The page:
Crawford would always be welcome; he had only to consult his own judgment and feelings as to the frequency of his visits, at present or in future.
Mansfield Park, CHAPTER XXXIII Context
It was all known at the Parsonage, where he loved to talk over the future with both his sisters, and it would be rather gratifying to him to have enlightened witnesses of the progress of his success.
Mansfield Park, CHAPTER XXXIII Context
She had, while a very young girl, as soon as she had known him to be, in the event of her having no brother, the future baronet, meant to marry him, and her father had always meant that she should.
She did not blame Lady Russell, she did not blame herself for having been guided by her; but she felt that were any young person, in similar circumstances, to apply to her for counsel, they would never receive any of such certain immediate wretchedness, such uncertain future good.
Here was a fortune at once; besides which, there would be the chance of what might be done in any future war; and he was sure Captain Wentworth was as likely a man to distinguish himself as any officer in the navy.
At the same time, however, it was a secret gratification to herself to have seen her cousin, and to know that the future owner of Kellynch was undoubtedly a gentleman, and had an air of good sense.
She had something to suffer, perhaps, when they came into contact again, in seeing Anne restored to the rights of seniority, and the mistress of a very pretty landaulette; but she had a future to look forward to, of powerful consolation.
His profession was all that could ever make her friends wish that tenderness less, the dread of a future war all that could dim her sunshine.
But from the severity of that blame which was last night so liberally bestowed, respecting each circumstance, I shall hope to be in the future secured, when the following account of my actions and their motives has been read.
Pride and Prejudice, Chapter 35 Context
Elizabeth had not before believed him quite equal to such assurance; but she sat down, resolving within herself to draw no limits in future to the impudence of an impudent man.
Pride and Prejudice, Chapter 51 Context
He meant to resign his commission immediately; and as to his future situation, he could conjecture very little about it.
Pride and Prejudice, Chapter 52 Context
Her younger sisters soon began to make interest with her for objects of happiness which she might in future be able to dispense.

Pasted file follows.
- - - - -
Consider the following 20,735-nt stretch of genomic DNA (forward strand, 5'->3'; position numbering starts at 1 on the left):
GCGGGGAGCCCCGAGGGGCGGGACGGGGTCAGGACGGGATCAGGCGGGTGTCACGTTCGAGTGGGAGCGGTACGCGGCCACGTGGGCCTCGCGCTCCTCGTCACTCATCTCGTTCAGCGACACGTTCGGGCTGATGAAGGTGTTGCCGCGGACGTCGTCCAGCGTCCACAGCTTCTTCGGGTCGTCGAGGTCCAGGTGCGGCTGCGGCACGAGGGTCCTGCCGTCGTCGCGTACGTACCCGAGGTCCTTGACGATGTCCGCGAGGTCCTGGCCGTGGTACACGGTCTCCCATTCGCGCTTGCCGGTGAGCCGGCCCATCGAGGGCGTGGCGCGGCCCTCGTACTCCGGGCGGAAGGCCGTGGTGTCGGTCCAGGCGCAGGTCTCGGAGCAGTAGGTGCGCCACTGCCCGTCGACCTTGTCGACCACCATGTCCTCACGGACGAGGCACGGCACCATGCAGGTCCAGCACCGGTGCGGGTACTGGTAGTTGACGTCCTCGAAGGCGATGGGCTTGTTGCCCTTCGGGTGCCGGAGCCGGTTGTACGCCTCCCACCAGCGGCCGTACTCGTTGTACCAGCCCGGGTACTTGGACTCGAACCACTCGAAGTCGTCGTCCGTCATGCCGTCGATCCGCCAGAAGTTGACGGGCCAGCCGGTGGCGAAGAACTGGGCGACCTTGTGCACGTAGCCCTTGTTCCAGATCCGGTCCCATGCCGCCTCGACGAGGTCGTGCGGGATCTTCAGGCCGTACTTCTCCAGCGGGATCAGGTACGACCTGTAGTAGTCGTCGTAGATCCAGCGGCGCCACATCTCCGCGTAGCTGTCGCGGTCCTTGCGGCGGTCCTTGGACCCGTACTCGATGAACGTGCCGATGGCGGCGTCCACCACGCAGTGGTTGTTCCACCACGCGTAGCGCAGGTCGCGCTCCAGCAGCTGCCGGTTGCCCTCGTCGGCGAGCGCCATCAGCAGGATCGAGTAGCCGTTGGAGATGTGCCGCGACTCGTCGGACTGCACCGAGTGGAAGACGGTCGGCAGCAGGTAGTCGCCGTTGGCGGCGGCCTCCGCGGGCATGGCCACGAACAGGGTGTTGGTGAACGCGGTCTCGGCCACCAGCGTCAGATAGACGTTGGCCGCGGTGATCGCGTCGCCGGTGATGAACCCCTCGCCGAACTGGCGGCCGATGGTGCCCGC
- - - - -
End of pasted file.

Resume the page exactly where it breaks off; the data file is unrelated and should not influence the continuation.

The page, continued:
Pride and Prejudice, Chapter 55 Context
And her neighbours at Lucas Lodge, therefore (for through their communication with the Collinses, the report, she concluded, had reached Lady Catherine), had only set that down as almost certain and immediate, which she had looked forward to as possible at some future time.
Pride and Prejudice, Chapter 57 Context
They gave themselves up wholly to their sorrow, seeking increase of wretchedness in every reflection that could afford it, and resolved against ever admitting consolation in future.
Sense and Sensibility, CHAPTER 1 Context
I shall not lose you so soon, and Edward will have greater opportunity of improving that natural taste for your favourite pursuit which must be so indispensably necessary to your future felicity.
Sense and Sensibility, CHAPTER 4 Context
Her mind was inevitably at liberty; her thoughts could not be chained elsewhere; and the past and the future, on a subject so interesting, must be before her, must force her attention, and engross her memory, her reflection, and her fancy.
Sense and Sensibility, CHAPTER 19 Context
Her own situation gained in the comparison; for while she could ESTEEM Edward as much as ever, however they might be divided in future, her mind might be always supported.
Sense and Sensibility, CHAPTER 28 Context
Whereas, in my opinion, by her taking so much notice of you, and treating you in this kind of way, she has given you a sort of claim on her future consideration, which a conscientious woman would not disregard.
Sense and Sensibility, CHAPTER 33 Context
Margaret returned, and the family were again all restored to each other, again quietly settled at the cottage; and if not pursuing their usual studies with quite so much vigour as when they first came to Barton, at least planning a vigorous prosecution of them in future.
Sense and Sensibility, CHAPTER 47 Context
Mortimer, I will be much obliged to you if you will call upon me here, and it will be of help to me in my plans for the future if you will bring Sir Henry Baskerville with you.
The Hound of the Baskervilles, Chapter 3. The Problem Context